Fellowship Mitov: Gender Specific mechanisms leading to elevated myocardial stiffness in type 1 diabetes

Grants and Contracts Details


SPECIFIC AIMS Patients with diabetes are -3 times more likely to develop heart failure than patients who are not diabetic [5]. The earliest clinical sign of ventricular problems in human patients is left- ventricular diastolic dysfunction. This condition is characterized by slowed ventricular relaxation and increased myocardial stiffness and leads to a situation in which the ventricles do not fill properly with blood between contractions. The clinical dysfunction probably reflects changes in both the "active" (myosin-based) and "passive" (collagen, elastin and titin-based) molecular components of ventricular stiffness [38]. Clinical and epidemiological findings [27, 28, 31] show that the hearts of male and female patients respond differently during diabetes. Men with diabetes are twice as likely to develop heart failure than men without diabetes while diabetic women are five times more likely to develop heart failure than their non-diabetic controls [16]. The molecular mechanisms underlying the different disease progressions in men and women are currently unclear. The research proposed in this application will analyze a standard animal model of Type I diabetes (streptozotocin-injected rats) to provide new information about the development of diastolic dysfunction in males and females. Clinicians and scientists will be able to use this information to develop better treatment strategies for men and women with diabetes.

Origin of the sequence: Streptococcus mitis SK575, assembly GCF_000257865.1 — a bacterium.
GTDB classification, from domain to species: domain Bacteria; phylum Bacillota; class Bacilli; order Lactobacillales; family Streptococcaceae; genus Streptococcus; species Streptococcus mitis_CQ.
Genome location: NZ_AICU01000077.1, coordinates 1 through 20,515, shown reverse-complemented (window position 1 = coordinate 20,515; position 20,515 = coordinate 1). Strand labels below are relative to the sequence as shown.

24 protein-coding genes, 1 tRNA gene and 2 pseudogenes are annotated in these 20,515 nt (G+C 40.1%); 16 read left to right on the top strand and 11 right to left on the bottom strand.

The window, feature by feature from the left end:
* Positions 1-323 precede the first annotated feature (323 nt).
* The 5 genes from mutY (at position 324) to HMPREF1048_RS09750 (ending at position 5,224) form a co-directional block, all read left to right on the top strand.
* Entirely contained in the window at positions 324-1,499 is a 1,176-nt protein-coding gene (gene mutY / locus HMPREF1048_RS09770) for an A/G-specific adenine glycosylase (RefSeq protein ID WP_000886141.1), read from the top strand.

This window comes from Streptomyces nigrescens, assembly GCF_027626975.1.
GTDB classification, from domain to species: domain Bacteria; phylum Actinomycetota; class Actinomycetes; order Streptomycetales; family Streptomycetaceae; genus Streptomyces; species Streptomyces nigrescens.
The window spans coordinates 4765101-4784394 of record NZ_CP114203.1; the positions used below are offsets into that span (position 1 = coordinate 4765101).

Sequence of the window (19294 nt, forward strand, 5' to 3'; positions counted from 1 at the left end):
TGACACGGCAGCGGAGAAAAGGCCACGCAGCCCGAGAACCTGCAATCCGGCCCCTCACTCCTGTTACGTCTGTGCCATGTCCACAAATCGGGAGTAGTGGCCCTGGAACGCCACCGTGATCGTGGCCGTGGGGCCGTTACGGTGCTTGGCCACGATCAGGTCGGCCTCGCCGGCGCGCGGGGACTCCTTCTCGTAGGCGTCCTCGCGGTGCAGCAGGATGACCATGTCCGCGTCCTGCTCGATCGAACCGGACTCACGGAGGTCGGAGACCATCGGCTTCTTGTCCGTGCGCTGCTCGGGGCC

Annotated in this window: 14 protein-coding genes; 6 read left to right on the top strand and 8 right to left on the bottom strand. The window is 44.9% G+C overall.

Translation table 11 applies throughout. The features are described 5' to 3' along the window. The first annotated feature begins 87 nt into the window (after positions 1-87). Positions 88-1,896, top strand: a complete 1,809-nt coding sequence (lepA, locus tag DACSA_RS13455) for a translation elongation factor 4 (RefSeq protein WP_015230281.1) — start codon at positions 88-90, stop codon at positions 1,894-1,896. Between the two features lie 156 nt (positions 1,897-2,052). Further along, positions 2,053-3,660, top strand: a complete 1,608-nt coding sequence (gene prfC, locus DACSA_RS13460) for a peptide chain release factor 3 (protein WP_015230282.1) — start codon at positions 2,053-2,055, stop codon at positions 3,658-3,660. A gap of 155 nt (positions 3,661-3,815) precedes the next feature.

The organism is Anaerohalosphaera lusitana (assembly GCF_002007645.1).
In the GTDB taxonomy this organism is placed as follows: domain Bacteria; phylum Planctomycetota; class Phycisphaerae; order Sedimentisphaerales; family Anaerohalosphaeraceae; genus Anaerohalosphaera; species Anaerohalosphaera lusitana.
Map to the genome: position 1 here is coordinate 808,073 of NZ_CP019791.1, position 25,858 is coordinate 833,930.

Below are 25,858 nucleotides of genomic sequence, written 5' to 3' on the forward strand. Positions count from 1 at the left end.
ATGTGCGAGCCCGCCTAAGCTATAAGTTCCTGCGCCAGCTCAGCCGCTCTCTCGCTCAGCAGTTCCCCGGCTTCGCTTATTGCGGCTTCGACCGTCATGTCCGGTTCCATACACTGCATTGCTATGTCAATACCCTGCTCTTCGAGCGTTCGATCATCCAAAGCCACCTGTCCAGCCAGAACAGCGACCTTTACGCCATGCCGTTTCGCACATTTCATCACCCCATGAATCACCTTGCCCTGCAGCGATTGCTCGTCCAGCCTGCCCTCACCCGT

Effective start/end date7/1/096/30/11


  • American Heart Association Great Rivers Affiliate: $88,000.00


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